Depression: key facts

Thursday, September 10, 2015

Introduction

Depression is very common - one in five people become depressed at some point in their lives. Anyone can get low, but someone is said to be suffering from depression when these feelings don’t go away quickly or become so bad they interfere with their everyday life.

Depression can last for a few months. You can get better, only for the depression return again. It is usual to recover from depression, but it is also common for the depression to return. Episodes can last several months (or even longer in some instances).

 

Why do people get depressed?

Sometimes there may be an obvious reason for becoming depressed, sometimes not. The reason may seem obvious – a relationship breakdown or a bereavement or even the birth of a child – sometimes it is not clear. Either way, these feelings can become so bad that you need help.

 

What does it feel like to be depressed?

The feeling of depression is deeper, longer and more unpleasant than the short episodes of unhappiness that everyone experiences occasionally.

You will notice:

  • persistent sadness or low mood
  • not being able to enjoy things
  • losing interest in life
  • finding it harder to make decisions
  • not coping with things that used to be easy
  • feeling exhausted
  • feeling restless and agitated;
  • loss of appetite and weight
  • difficulties getting to sleep
  • loss of sex drive
  • thoughts of self-harm or suicide.

Doctors grade depression as mild, moderate and severe to help them decide which treatment to choose.

 

How do I know if I am depressed?

You may not realise how depressed you are because it has come on so gradually. You may try to struggle on and cope by keeping busy. This can make you even more stressed and exhausted. Physical pains, such as constant headaches or sleeplessness, then start. Sometimes these physical symptoms can be the first sign of a depression.

 

What help and treatment is available?

Self-help: there are now a number of self-help books and computer programmes based on Cognitive Behavioural Therapy (CBT) for depression.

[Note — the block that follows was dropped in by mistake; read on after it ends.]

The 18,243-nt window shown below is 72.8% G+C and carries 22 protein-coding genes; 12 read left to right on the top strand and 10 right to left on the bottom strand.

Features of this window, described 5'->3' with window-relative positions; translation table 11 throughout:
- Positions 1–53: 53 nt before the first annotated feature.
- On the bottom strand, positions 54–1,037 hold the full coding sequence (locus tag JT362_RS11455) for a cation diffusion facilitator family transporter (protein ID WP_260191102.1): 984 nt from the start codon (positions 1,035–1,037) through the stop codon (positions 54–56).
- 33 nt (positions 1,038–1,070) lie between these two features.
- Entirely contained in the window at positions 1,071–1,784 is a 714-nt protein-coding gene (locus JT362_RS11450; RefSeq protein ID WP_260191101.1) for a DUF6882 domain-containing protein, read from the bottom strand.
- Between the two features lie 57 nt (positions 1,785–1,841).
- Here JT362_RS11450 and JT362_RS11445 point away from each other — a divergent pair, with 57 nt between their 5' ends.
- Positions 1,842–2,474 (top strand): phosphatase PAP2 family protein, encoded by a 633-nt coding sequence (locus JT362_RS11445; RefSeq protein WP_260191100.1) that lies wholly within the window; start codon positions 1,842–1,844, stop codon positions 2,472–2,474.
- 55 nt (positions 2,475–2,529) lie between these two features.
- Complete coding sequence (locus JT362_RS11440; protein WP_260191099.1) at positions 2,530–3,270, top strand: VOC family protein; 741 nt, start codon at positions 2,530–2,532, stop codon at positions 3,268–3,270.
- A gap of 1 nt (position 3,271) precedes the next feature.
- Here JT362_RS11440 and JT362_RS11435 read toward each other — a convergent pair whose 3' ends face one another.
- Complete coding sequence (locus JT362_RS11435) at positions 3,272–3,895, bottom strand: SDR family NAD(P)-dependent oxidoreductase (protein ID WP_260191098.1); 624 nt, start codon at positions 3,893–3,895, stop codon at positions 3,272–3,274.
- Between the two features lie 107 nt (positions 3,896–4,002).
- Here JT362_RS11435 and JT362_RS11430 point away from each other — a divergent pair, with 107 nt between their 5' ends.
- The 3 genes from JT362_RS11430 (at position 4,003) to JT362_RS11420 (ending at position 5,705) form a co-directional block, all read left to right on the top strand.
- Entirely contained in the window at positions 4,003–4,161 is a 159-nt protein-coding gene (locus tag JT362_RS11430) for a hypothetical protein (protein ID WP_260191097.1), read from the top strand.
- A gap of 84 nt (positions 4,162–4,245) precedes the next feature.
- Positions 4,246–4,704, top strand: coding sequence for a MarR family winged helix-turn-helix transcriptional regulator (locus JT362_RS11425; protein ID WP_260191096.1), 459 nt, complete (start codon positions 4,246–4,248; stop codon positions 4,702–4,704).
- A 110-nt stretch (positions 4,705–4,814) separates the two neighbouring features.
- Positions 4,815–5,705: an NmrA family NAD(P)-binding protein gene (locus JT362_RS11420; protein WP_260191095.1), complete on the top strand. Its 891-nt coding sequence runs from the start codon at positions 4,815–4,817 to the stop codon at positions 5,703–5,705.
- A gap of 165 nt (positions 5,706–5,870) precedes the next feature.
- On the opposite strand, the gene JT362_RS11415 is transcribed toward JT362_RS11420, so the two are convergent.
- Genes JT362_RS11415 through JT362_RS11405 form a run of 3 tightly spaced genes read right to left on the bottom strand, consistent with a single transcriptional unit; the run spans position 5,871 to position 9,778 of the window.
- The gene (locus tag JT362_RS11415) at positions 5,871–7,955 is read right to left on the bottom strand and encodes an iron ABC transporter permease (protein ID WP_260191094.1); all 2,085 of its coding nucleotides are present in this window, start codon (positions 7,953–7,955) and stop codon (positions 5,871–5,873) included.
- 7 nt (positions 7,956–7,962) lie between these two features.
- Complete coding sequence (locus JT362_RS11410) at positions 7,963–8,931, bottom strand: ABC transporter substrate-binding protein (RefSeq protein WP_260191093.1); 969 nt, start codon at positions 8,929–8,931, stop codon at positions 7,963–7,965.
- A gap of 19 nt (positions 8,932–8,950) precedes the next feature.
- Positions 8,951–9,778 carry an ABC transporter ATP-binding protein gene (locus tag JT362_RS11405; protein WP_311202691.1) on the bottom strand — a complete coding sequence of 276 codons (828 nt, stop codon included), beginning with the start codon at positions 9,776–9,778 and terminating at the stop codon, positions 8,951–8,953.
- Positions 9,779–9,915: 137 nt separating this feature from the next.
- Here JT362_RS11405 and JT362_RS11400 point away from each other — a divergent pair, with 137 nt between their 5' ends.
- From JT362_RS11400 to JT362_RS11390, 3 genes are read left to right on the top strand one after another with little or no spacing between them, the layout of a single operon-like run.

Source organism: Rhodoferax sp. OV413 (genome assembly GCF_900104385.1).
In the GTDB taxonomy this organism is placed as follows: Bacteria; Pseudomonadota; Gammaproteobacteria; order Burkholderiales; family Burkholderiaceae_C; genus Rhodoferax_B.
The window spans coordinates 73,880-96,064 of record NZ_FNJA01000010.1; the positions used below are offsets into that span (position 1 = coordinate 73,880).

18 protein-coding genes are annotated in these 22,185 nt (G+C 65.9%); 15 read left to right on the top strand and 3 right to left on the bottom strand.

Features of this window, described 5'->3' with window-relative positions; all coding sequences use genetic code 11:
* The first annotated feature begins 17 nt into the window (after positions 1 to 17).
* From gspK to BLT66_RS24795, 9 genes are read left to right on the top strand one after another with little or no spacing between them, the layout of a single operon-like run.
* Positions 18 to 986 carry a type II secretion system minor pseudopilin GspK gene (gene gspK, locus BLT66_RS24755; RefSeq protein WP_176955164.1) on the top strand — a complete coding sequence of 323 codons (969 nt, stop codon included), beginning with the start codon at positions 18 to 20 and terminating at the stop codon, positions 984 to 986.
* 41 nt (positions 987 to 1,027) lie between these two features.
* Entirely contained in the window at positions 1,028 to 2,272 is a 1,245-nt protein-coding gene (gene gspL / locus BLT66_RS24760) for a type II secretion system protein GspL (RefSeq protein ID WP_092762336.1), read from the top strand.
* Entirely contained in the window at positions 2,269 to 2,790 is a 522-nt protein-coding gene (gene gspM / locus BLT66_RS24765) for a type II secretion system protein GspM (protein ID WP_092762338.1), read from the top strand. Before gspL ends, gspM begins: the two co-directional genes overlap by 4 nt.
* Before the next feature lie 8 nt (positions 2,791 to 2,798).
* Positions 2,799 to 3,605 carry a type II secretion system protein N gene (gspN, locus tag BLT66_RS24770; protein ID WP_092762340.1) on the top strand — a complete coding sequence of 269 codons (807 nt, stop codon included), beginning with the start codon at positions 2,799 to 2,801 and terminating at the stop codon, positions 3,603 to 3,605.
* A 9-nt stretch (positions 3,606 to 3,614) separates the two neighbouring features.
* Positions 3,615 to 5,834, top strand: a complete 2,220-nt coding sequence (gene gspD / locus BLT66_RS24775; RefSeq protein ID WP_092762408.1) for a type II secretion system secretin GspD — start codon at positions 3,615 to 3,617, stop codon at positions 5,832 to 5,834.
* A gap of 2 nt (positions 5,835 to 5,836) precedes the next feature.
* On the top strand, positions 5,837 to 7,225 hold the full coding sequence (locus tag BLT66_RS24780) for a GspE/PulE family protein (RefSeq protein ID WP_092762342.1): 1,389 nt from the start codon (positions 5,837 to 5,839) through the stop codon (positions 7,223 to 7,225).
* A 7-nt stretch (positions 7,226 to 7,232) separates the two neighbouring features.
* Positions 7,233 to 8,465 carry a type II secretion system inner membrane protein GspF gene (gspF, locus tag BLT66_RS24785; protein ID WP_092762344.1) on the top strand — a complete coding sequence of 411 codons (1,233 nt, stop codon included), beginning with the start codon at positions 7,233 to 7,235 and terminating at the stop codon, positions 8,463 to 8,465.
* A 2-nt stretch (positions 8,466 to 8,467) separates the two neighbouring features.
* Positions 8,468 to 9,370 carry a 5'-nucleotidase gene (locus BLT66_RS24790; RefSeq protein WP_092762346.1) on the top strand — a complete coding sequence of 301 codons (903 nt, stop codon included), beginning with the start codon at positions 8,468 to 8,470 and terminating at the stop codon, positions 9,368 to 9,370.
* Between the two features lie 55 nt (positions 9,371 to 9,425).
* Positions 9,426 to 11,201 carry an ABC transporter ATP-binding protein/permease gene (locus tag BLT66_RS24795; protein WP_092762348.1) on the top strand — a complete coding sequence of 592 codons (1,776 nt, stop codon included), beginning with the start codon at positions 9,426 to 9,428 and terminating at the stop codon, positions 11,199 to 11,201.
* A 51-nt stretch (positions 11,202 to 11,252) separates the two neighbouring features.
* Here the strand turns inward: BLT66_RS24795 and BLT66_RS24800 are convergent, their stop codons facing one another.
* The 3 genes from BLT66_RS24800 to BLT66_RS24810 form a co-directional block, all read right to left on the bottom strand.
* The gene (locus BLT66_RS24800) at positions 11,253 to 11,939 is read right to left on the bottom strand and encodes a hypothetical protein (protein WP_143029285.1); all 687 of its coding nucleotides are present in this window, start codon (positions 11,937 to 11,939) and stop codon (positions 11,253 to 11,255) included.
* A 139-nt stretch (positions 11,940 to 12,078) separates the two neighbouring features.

Talking treatments: there are several different types of talking treatments. Counselling enables you to talk about your feelings to a professional. Your GP may have a counsellor at the surgery who you can talk to.

Cognitive Behavioural Therapy helps people overcome the negative thoughts that can sometimes be the cause of depression.

If you have become depressed while suffering from a disability or caring for a relative, then a self-help group may give you the support you need.

Medication: Antidepressants can help if your depression is severe or goes on for a long time. They can help you to feel less anxious and cope better so that you can start to enjoy life and deal with problems effectively again. It is important to remember that you won't feel the effect of antidepressants straight away. People often don't notice any improvement in their mood for 2 or 3 weeks.

As well as tablets, there is an alternative remedy called St John's Wort available from chemists. This can help in mild to moderate depression. It seems to work in much the same way as an antidepressant, but some people find that it has fewer side-effects. If you are taking other medication, it's important to tell your doctor before taking St John’s Wort.

 

Which is right for me – self-help, talking treatments or tablets?

It depends on how your depression has developed and how severe it is. On the whole, self-help and talking treatments are best for mild depression. They are equally helpful for moderate depression. If you depression is severe, you are more likely to need antidepressants.

 

What will happen if I don’t get treatment?

Many depressions will go away eventually, but it may take many months. A small number of people with depression will take their own lives.

 

What can I do to help myself?

  • Tell someone how you feel.
  • Try to keep active. Even just going for a walk regularly can help your mood and sleep pattern. Doing things can help to take you mind off thoughts that make you depressed.
  • Make sure you eat well.
  • Be careful with alcohol as it makes depression worse.
  • Try not to get worried if you can’t sleep, but do something relaxing in bed such as reading, watching TV or listening to the radio.
  • If you think you know what is causing your depression, it can help to write down the problem and then think of the things you could do to tackle it. Pick the best actions and see if they work.
  • Also try to keep hopeful. This is a very common experience and you will come through it, probably stronger and more able to cope than before.

 

How can I help someone who is depressed?

  • Listen to them, but try not to judge them.
  • Don’t offer advice unless they ask for it, but if you can see the problem that is behind the depression, you could work with the person to find a solution.
  • Spending time with them, listening over and over to their problems, and encouraging them to keep going with activities in their routine, is all helpful.
  • If they are getting worse, encourage them to visit their doctor and to accept treatment.

 

This leaflet is based on material produced by The Royal College of Psychiatrists.  (www.rcpsych.ac.uk/info).
© March 2012  - The Royal College of Psychiatrists. Reproduced with permission.

MHAF would like to thank the Royal College of Psychiatrists, United Kingdom, for kindly granting permission to use this leaflet  based on material produced by the Royal College of Psychiatrists (www.rcpsych.ac.uk/info). © March 2012.